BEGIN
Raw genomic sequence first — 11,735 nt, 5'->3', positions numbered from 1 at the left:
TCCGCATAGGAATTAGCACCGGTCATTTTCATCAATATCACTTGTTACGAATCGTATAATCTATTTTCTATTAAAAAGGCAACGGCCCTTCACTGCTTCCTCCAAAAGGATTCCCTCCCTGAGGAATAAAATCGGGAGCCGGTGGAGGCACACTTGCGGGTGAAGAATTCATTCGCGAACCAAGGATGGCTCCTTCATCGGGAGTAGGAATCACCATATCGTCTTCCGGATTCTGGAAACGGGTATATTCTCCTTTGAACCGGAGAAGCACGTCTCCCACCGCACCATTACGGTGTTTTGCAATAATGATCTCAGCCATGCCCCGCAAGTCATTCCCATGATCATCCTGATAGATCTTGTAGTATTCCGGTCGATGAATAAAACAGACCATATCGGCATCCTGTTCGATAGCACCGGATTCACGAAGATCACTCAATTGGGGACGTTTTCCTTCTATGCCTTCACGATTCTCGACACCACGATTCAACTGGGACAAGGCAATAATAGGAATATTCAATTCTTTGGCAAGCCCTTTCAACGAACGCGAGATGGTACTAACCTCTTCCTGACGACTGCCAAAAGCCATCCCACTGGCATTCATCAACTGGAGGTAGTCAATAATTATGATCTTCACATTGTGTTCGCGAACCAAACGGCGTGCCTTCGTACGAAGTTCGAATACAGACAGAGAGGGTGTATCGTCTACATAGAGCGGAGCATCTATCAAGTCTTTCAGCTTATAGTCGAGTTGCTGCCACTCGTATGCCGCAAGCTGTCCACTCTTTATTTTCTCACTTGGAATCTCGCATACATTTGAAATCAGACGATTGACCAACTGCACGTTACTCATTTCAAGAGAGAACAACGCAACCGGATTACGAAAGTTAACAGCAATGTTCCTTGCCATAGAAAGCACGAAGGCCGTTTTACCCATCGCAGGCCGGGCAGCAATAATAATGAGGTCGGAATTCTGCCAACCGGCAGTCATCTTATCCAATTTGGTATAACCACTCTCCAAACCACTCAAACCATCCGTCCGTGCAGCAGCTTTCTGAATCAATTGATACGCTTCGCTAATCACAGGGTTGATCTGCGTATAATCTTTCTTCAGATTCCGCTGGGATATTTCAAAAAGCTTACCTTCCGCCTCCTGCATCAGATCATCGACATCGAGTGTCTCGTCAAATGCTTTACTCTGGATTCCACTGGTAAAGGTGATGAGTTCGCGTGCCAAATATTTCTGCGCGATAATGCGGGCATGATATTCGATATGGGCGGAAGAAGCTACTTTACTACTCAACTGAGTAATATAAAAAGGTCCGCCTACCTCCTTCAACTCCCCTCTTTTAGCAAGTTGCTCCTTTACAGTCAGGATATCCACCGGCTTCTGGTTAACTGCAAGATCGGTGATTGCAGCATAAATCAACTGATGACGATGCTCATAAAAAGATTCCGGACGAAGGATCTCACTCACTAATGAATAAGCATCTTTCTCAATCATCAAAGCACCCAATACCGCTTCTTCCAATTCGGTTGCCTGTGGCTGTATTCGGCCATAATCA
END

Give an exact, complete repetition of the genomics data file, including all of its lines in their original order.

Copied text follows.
Raw genomic sequence first — 11,735 nt, 5'->3', positions numbered from 1 at the left:
TCCGCATAGGAATTAGCACCGGTCATTTTCATCAATATCACTTGTTACGAATCGTATAATCTATTTTCTATTAAAAAGGCAACGGCCCTTCACTGCTTCCTCCAAAAGGATTCCCTCCCTGAGGAATAAAATCGGGAGCCGGTGGAGGCACACTTGCGGGTGAAGAATTCATTCGCGAACCAAGGATGGCTCCTTCATCGGGAGTAGGAATCACCATATCGTCTTCCGGATTCTGGAAACGGGTATATTCTCCTTTGAACCGGAGAAGCACGTCTCCCACCGCACCATTACGGTGTTTTGCAATAATGATCTCAGCCATGCCCCGCAAGTCATTCCCATGATCATCCTGATAGATCTTGTAGTATTCCGGTCGATGAATAAAACAGACCATATCGGCATCCTGTTCGATAGCACCGGATTCACGAAGATCACTCAATTGGGGACGTTTTCCTTCTATGCCTTCACGATTCTCGACACCACGATTCAACTGGGACAAGGCAATAATAGGAATATTCAATTCTTTGGCAAGCCCTTTCAACGAACGCGAGATGGTACTAACCTCTTCCTGACGACTGCCAAAAGCCATCCCACTGGCATTCATCAACTGGAGGTAGTCAATAATTATGATCTTCACATTGTGTTCGCGAACCAAACGGCGTGCCTTCGTACGAAGTTCGAATACAGACAGAGAGGGTGTATCGTCTACATAGAGCGGAGCATCTATCAAGTCTTTCAGCTTATAGTCGAGTTGCTGCCACTCGTATGCCGCAAGCTGTCCACTCTTTATTTTCTCACTTGGAATCTCGCATACATTTGAAATCAGACGATTGACCAACTGCACGTTACTCATTTCAAGAGAGAACAACGCAACCGGATTACGAAAGTTAACAGCAATGTTCCTTGCCATAGAAAGCACGAAGGCCGTTTTACCCATCGCAGGCCGGGCAGCAATAATAATGAGGTCGGAATTCTGCCAACCGGCAGTCATCTTATCCAATTTGGTATAACCACTCTCCAAACCACTCAAACCATCCGTCCGTGCAGCAGCTTTCTGAATCAATTGATACGCTTCGCTAATCACAGGGTTGATCTGCGTATAATCTTTCTTCAGATTCCGCTGGGATATTTCAAAAAGCTTACCTTCCGCCTCCTGCATCAGATCATCGACATCGAGTGTCTCGTCAAATGCTTTACTCTGGATTCCACTGGTAAAGGTGATGAGTTCGCGTGCCAAATATTTCTGCGCGATAATGCGGGCATGATATTCGATATGGGCGGAAGAAGCTACTTTACTACTCAACTGAGTAATATAAAAAGGTCCGCCTACCTCCTTCAACTCCCCTCTTTTAGCAAGTTGCTCCTTTACAGTCAGGATATCCACCGGCTTCTGGTTAACTGCAAGATCGGTGATTGCAGCATAAATCAACTGATGACGATGCTCATAAAAAGATTCCGGACGAAGGATCTCACTCACTAATGAATAAGCATCTTTCTCAATCATCAAAGCACCCAATACCGCTTCTTCCAATTCGGTTGCCTGTGGCTGTATTCGGCCATAATCA